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Investing in the (Digital) Middle-Class

March 20, 2019
By: 
Dr. Helen Hambly
Associate Professor
University of Guelph, R2B2 Project

A few essential, seemingly innocuous words pop out in the newly released 2019 Federal Budget. The terms are “connectivity needs”, “broadband” and “underserved” and they direct our focus to how digitally dependent life, work and job (re)training are in today’s world.

More than $5 billion in support for regional and rural broadband is included in the 2019 Federal Budget. Starting in 2019-20, the Government of Canada will invest $1 billion, over the next 10 years, into the Canada Infrastructure Bank, which will leverage an estimated further $2 billion from the private sector, incentivizing the telecommunications industry to build out and improve broadband networks. Added to this is the 2019 Budget’s mention of the CRTC-managed Broadband Fund of $750 million that will boost the Fund by $1.7 billion over 13 years, creating what will be known as the Universal Broadband Fund. The Fund aims to extend connectivity into underserved communities. In First Nations communities, the 2019 Budget allocates $18 million over five years to support infrastructure offering more affordable electricity and connectivity. To strengthen broadband policy monitoring and evaluation processes, funds are also allocated to Statistics Canada’s household internet use data collection ($11.5 million over five years).

Why does improving broadband resonate with the so-called “hard-working middle-class” in Canada? Certainly, for households outside of metropolitan areas such as the Greater Toronto Area (GTA) internet users know firsthand that government needs to make more effort to invest in and evaluate regulatory policies that are impeding improved connectivity.

The Regional and Rural Broadband (R2B2) research project at the University of Guelph partners with municipalities across southwestern Ontario, Niagara Region, Caledon (Peel Region) and Halton Region. In southwestern Ontario alone which accounts for 10% of Canada’s population, nearly 230,000 premises do not achieve the 50/10 Mbps speed target (SWIFT, 2017). Lack of reliable, higher speed connectivity negatively affects hard working, middle-class households and businesses.

Research published by R2B2 researchers in Telecommunications Policy, reports that for households in southwestern Ontario, there are significant savings from telecommuting to work. The typical savings for the first household member telecommuting three days per week ranges from $13,980 to $17,050 per year. The second telecommuter saved $12,108 to $20,640. Daily return commute distances in the region can be as high as 115-152 km (Figure 1). Connectivity is not always available or affordable to ensure access to this telecommuter surplus. Internet speeds average approximately 13 Mbps (download) and 4 Mbps (upload) for the connection. The “ping” or average latency is 34.7 further characterizing slow throughput on the networks. Underserved households are less likely to have access to unlimited data plans. Broadband surveys of 2298 households in southwestern Ontario indicate that 57% of users have a data cap on their primary use internet subscription. The constraints for middle-class workers or those individuals who need to go online to retrain or return to school are apparent when compared to households in Toronto with unlimited 1 GB synchronous internet access.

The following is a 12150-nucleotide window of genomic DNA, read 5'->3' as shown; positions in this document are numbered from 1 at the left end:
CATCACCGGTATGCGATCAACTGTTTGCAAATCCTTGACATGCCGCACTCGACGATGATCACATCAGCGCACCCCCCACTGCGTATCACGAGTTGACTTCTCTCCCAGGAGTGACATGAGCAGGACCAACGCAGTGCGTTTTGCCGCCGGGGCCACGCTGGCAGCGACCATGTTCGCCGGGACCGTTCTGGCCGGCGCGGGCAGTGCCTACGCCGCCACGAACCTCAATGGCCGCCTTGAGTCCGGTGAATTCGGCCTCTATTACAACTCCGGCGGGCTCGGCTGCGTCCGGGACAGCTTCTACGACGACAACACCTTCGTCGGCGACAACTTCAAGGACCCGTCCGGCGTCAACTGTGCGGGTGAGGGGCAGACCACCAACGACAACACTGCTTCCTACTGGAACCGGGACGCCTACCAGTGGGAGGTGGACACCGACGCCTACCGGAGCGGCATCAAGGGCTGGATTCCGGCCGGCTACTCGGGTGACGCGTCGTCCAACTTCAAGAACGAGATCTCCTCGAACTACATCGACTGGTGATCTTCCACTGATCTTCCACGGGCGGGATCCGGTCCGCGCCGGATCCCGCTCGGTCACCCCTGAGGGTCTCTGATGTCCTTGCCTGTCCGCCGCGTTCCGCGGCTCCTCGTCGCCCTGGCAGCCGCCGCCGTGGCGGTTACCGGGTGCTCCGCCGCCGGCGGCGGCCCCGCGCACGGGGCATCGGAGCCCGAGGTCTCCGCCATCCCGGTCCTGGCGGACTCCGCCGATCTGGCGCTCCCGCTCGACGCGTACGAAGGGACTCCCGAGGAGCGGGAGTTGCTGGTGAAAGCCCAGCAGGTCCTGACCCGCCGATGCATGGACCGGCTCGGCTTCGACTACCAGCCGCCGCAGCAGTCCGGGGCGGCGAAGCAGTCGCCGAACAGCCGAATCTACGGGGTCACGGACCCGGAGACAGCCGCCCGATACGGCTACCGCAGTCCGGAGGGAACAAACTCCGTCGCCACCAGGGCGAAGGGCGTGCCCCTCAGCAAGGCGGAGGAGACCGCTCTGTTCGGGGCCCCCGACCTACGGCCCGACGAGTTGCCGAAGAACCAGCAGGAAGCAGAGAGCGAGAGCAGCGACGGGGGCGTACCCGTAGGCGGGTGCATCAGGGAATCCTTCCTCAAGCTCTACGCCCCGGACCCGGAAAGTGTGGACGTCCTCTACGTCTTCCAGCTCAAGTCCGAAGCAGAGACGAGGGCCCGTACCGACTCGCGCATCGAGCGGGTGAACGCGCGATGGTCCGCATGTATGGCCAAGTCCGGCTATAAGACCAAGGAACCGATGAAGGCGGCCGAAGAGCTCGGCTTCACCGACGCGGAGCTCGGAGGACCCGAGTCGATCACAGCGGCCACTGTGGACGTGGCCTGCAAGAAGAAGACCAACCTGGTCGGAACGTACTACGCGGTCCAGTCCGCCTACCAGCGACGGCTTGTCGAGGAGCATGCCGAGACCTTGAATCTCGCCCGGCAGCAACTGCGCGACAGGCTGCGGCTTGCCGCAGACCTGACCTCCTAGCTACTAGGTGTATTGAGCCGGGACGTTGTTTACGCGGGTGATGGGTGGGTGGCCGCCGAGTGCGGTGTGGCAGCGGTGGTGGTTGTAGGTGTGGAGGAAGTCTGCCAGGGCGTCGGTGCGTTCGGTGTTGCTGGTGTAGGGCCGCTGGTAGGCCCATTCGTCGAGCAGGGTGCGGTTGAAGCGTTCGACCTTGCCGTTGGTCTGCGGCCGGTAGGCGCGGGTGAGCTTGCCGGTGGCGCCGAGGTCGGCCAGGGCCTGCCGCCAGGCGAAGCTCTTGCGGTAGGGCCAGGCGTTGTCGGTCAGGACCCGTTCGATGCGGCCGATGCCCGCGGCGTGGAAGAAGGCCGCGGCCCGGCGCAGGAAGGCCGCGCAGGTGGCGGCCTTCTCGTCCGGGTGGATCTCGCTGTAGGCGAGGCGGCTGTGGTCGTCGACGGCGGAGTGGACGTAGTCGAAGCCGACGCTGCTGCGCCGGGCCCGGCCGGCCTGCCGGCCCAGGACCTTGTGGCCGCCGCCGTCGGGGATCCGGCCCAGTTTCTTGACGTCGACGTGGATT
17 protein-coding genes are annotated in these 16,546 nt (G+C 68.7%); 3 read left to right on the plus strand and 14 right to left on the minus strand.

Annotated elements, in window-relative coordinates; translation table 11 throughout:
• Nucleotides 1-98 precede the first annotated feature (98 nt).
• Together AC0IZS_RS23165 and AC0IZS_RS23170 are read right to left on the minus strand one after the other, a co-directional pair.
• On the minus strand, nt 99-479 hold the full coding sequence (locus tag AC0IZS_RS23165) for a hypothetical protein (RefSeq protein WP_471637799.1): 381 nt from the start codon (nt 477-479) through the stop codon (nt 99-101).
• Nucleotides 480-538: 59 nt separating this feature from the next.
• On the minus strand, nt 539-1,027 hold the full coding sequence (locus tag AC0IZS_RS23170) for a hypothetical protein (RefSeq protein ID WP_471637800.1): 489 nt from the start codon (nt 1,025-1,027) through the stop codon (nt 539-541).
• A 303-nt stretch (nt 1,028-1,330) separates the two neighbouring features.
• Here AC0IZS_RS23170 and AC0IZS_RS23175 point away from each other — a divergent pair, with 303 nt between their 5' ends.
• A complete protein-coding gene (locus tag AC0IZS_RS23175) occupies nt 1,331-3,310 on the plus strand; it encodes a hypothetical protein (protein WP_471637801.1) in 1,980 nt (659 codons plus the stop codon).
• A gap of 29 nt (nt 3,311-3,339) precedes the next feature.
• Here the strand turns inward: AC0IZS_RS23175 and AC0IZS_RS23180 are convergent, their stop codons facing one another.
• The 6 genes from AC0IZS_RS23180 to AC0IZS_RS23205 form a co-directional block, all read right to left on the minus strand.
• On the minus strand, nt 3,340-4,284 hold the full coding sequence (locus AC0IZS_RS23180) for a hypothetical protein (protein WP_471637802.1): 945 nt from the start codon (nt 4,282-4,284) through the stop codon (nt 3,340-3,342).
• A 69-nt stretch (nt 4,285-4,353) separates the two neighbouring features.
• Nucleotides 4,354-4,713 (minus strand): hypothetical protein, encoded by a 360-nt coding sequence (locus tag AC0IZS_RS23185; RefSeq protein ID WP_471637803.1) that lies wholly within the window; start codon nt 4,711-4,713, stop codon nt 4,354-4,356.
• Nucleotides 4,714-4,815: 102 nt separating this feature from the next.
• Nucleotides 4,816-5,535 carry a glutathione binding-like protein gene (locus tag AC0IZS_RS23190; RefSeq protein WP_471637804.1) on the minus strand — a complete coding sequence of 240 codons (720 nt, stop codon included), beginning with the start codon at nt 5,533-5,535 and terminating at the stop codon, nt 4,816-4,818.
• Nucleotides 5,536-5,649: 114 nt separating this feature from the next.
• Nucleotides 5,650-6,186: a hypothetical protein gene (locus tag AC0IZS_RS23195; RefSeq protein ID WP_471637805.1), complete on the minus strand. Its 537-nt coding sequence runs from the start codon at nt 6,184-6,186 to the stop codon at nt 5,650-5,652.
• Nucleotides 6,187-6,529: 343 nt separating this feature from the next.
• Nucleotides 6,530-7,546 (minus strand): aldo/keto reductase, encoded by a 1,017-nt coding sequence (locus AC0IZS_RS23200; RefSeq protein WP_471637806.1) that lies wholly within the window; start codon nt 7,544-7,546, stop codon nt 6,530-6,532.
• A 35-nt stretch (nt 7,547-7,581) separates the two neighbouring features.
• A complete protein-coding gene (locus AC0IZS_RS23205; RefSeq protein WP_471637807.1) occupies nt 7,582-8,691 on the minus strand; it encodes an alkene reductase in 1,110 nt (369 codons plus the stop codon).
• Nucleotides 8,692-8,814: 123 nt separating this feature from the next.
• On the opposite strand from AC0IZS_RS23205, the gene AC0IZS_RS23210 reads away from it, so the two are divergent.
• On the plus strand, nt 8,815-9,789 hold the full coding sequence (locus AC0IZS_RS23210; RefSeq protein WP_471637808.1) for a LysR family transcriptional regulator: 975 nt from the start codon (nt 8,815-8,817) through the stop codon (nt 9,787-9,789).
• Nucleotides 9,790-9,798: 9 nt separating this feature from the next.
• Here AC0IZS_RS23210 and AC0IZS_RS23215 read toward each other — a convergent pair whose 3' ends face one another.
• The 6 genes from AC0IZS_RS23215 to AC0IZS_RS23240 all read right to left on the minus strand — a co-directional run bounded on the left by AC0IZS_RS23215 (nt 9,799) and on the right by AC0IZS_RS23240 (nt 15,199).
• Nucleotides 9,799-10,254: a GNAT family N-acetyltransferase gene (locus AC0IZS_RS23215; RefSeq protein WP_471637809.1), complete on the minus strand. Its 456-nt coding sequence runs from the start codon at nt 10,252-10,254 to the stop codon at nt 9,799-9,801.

According to our analysis, households that operate a non-farm, home-based business are particularly dependent on the internet. The internet has made the home-based business possible. Five days per week of telecommuting for these households resulted in annual savings of nearly $30,000. For the hard-working middle-class, digital work/life is already a reality. With improved connectivity economic opportunities and a better “bottom line” for Canada’s middle-class is possible.

Figure 1. Average Daily Commute in Southwestern Ontario (2017)

Table 1. Annual telecommuter surplus for various telecommuting days per week for the first reported telecommuter by dwelling types.

Source: Hambly & Lee (2018). Note: * 2, 3,4, and 5 represent the total number of days telecommuted per week. All measurements in CAD$. The “n” represents total sample size and not the total number of observations used to calculate each column because some respondents did not answer all the survey questions.

Table 2. Annual telecommuter surplus for various telecommuting days per week for the second reported telecommuter by dwelling types.

Source: Hambly & Lee (2018). Note: * 2, 3,4, and 5 represent the total number of days telecommuted per week. All measurements in CAD$. The “n” represents total sample size and not the total number of observations used to calculate each column because some respondents did not answer all the survey questions.

References

Hambly, H. & Lee, J. D. (2018). The Rural Telecommuter Surplus in Southwestern Ontario, Canada. Telecommunications Policy. https://doi.org/10/1016/j.telpol.2018.07.009

SWIFT (2017). Final Submission: Telecom notice of consultation CRTC 2017-112; 2017-2112-1 development of the Commission’s broadband funding regime. Retrieved from https:services.gc.ca/pub/ListeInterventionList/Default-Defaut.aspx?en=20....